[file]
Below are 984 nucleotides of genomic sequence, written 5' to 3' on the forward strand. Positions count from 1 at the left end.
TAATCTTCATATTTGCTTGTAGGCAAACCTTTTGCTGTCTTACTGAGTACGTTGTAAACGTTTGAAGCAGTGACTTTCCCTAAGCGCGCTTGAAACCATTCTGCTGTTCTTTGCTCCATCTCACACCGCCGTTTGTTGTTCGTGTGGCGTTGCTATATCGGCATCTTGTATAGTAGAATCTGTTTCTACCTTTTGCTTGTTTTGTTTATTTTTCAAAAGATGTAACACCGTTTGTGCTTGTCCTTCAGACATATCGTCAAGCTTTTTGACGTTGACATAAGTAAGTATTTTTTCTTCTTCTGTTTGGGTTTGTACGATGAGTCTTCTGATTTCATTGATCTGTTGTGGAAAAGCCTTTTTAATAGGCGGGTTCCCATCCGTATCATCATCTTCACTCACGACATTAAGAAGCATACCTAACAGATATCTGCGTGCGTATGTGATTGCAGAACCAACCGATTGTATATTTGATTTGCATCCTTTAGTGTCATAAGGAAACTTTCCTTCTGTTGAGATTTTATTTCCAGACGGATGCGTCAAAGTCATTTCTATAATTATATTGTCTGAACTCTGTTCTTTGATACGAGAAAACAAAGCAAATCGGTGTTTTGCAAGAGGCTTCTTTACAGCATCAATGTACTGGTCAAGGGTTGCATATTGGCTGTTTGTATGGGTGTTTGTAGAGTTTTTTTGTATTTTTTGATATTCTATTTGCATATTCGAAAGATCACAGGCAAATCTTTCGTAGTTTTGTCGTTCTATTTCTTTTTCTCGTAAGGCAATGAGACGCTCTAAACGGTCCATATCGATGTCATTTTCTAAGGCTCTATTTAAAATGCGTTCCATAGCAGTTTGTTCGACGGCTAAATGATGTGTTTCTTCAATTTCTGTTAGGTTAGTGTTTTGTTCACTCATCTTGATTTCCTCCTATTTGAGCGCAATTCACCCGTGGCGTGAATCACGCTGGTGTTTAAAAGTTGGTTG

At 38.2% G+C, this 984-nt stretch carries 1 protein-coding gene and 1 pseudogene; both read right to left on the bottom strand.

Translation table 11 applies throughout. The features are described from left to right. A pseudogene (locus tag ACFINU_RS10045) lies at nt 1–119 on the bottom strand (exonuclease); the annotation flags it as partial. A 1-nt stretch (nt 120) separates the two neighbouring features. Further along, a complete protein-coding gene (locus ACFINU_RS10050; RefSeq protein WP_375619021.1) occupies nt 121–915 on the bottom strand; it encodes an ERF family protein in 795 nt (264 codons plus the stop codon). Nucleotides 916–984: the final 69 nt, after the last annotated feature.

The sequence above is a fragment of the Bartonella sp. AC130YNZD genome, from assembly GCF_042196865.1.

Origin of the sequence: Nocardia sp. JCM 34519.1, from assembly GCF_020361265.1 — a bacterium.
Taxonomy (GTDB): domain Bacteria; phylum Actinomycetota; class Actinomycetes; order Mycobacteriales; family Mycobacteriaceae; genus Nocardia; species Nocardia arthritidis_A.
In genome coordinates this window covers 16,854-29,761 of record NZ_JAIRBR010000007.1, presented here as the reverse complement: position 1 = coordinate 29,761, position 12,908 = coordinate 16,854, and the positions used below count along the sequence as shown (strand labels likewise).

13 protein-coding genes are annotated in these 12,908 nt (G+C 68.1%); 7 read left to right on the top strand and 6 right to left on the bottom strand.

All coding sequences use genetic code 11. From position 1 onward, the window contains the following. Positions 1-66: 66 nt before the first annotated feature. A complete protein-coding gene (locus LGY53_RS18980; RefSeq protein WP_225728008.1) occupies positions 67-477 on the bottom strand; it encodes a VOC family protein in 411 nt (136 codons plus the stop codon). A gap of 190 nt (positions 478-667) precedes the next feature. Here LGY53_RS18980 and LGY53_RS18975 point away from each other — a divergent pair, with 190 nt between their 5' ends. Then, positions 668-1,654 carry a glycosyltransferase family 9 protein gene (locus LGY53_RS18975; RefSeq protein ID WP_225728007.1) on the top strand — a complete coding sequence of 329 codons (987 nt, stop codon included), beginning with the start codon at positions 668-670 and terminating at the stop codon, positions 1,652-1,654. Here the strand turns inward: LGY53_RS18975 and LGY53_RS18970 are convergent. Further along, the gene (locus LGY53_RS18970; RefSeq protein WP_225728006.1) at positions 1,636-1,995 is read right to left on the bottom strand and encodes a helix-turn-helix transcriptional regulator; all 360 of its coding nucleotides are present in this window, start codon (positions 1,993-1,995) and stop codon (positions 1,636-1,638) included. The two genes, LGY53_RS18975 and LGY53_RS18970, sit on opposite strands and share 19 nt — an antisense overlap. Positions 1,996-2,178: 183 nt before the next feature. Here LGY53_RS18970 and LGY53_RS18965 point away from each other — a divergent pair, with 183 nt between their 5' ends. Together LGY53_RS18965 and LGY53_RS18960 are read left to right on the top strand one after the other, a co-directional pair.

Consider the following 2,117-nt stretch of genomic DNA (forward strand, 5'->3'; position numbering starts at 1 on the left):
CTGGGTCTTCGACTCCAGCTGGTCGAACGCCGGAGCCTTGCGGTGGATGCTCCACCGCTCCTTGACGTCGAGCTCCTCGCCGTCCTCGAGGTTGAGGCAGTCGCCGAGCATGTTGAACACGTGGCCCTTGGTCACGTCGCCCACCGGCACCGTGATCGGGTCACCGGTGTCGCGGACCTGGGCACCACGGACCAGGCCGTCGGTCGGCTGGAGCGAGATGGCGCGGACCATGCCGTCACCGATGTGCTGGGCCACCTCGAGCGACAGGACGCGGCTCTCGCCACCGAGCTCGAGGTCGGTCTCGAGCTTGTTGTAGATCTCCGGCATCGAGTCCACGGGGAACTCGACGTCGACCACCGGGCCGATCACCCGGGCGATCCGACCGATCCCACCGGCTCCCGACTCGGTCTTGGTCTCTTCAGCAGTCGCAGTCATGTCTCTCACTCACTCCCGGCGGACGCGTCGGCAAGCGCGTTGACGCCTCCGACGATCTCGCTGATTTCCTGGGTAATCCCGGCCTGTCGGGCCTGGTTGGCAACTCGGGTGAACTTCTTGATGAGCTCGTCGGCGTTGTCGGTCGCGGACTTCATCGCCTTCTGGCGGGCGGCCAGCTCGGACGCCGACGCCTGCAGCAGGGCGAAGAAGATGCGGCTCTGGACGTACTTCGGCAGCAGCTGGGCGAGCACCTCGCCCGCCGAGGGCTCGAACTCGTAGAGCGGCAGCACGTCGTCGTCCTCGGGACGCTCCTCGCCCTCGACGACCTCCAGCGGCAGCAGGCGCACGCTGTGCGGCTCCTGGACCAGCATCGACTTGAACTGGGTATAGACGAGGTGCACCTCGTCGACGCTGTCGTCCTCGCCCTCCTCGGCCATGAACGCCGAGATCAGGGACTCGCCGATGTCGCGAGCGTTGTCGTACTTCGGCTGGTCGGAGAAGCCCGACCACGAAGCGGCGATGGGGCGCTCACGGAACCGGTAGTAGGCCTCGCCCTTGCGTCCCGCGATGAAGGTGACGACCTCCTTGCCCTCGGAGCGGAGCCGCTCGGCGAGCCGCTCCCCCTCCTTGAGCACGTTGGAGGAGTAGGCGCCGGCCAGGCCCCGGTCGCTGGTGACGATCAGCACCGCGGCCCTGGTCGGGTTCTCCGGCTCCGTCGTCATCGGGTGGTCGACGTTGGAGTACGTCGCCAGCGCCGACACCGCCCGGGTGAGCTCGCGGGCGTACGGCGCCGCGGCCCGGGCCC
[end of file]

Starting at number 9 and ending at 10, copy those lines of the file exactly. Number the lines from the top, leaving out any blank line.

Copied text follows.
13 protein-coding genes are annotated in these 12,908 nt (G+C 68.1%); 7 read left to right on the top strand and 6 right to left on the bottom strand.

All coding sequences use genetic code 11. From position 1 onward, the window contains the following. Positions 1-66: 66 nt before the first annotated feature. A complete protein-coding gene (locus LGY53_RS18980; RefSeq protein WP_225728008.1) occupies positions 67-477 on the bottom strand; it encodes a VOC family protein in 411 nt (136 codons plus the stop codon). A gap of 190 nt (positions 478-667) precedes the next feature. Here LGY53_RS18980 and LGY53_RS18975 point away from each other — a divergent pair, with 190 nt between their 5' ends. Then, positions 668-1,654 carry a glycosyltransferase family 9 protein gene (locus LGY53_RS18975; RefSeq protein ID WP_225728007.1) on the top strand — a complete coding sequence of 329 codons (987 nt, stop codon included), beginning with the start codon at positions 668-670 and terminating at the stop codon, positions 1,652-1,654. Here the strand turns inward: LGY53_RS18975 and LGY53_RS18970 are convergent. Further along, the gene (locus LGY53_RS18970; RefSeq protein WP_225728006.1) at positions 1,636-1,995 is read right to left on the bottom strand and encodes a helix-turn-helix transcriptional regulator; all 360 of its coding nucleotides are present in this window, start codon (positions 1,993-1,995) and stop codon (positions 1,636-1,638) included. The two genes, LGY53_RS18975 and LGY53_RS18970, sit on opposite strands and share 19 nt — an antisense overlap. Positions 1,996-2,178: 183 nt before the next feature. Here LGY53_RS18970 and LGY53_RS18965 point away from each other — a divergent pair, with 183 nt between their 5' ends. Together LGY53_RS18965 and LGY53_RS18960 are read left to right on the top strand one after the other, a co-directional pair.